Suppose that the American public decided tomorrow that it was time to repeal the Reconstruction Amendments, and to bring back slavery. That would be abhorrent, certainly. But there would be no legal barriers standing in their way. Likewise, if a super-majority wanted to repeal the Bill of Rights or to abolish the executive branch or to remove the Commerce Clause, it could do so. All that such reformers would have to do in order to bring about these changes is follow the rules as articulated in Article V. That their work might be undoing principles that had been previously laid out within the charter would be wholly and utterly irrelevant. Article V says what it says, and that is all that matters.

If his subsequent justifications are to be trusted, Farías’s mistake seems to have been the product of his having put his personal politics before his objective legal analysis. Because he believes that amending the 14th Amendment to end birthright citizenship would be “terrible,” he reasons that it must therefore be illegal. Because he considers that the proposal is “rooted in animus,” he concludes that it must be beyond the constitutional pale. For what it’s worth, I happen to share Faría’s mistrust of those who would amend the national charter in this way. Legally, though, that’s entirely besides the point. I also consider the 18th Amendment to have been a “terrible” idea, and I am of the view that much of the support in its favor was the consequence of a pronounced “animus” that was directed toward the German, Italian, and Irish immigrants that had filled the country’s larger cities during the late nineteenth and early twentieth centuries. But who cares? The 18th Amendment satisfied the requirements laid out in Article V, and it therefore became law — an enumerated exception to any of the other principles that the document contained. 14 years later, when the people decided that the Prohibition thing wasn’t working out too well, they didn’t conclude that to get rid of their initial amendment would be to illegally contradict it; they got rid of it, and rather pithily, too. That’s how the system works. Let’s not pretend otherwise.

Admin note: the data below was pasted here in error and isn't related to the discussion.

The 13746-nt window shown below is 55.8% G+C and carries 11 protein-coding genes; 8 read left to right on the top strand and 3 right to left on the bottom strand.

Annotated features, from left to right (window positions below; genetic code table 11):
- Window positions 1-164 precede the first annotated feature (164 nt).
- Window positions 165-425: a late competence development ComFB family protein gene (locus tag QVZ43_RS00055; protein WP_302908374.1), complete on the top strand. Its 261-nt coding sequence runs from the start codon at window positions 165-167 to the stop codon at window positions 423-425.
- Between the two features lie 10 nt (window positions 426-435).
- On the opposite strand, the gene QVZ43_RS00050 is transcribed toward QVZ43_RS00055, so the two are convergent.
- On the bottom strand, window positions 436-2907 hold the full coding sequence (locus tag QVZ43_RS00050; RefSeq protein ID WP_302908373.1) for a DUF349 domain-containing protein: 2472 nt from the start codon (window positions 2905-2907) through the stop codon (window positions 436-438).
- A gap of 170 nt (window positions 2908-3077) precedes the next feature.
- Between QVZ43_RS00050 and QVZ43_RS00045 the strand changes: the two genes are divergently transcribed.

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NPR and PBS routinely present woke opinion as fact, and broadcast views that are anathema to at least half the country. Time to yank their taxpayer dollars.